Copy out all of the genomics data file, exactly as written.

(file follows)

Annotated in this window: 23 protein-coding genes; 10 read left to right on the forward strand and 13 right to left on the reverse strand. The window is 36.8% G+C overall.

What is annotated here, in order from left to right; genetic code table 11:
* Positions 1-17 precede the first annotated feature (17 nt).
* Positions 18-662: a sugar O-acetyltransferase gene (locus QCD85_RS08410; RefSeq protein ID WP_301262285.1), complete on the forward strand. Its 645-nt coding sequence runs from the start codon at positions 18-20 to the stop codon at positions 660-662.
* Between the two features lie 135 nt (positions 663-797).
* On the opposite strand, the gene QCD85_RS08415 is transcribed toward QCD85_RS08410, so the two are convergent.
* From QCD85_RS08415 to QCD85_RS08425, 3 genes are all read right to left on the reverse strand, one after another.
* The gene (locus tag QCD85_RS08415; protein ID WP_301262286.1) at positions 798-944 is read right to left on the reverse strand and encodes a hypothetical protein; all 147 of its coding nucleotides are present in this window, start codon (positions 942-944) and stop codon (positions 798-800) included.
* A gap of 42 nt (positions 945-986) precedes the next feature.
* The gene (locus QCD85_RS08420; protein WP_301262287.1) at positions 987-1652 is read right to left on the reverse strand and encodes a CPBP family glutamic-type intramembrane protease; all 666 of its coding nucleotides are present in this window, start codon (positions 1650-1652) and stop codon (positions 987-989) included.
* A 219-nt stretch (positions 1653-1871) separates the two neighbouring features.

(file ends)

Annotated in this window: 23 protein-coding genes; 10 read left to right on the forward strand and 13 right to left on the reverse strand. The window is 36.8% G+C overall.

What is annotated here, in order from left to right; genetic code table 11:
* Positions 1-17 precede the first annotated feature (17 nt).
* Positions 18-662: a sugar O-acetyltransferase gene (locus QCD85_RS08410; RefSeq protein ID WP_301262285.1), complete on the forward strand. Its 645-nt coding sequence runs from the start codon at positions 18-20 to the stop codon at positions 660-662.
* Between the two features lie 135 nt (positions 663-797).
* On the opposite strand, the gene QCD85_RS08415 is transcribed toward QCD85_RS08410, so the two are convergent.
* From QCD85_RS08415 to QCD85_RS08425, 3 genes are all read right to left on the reverse strand, one after another.
* The gene (locus tag QCD85_RS08415; protein ID WP_301262286.1) at positions 798-944 is read right to left on the reverse strand and encodes a hypothetical protein; all 147 of its coding nucleotides are present in this window, start codon (positions 942-944) and stop codon (positions 798-800) included.
* A gap of 42 nt (positions 945-986) precedes the next feature.
* The gene (locus QCD85_RS08420; protein WP_301262287.1) at positions 987-1652 is read right to left on the reverse strand and encodes a CPBP family glutamic-type intramembrane protease; all 666 of its coding nucleotides are present in this window, start codon (positions 1650-1652) and stop codon (positions 987-989) included.
* A 219-nt stretch (positions 1653-1871) separates the two neighbouring features.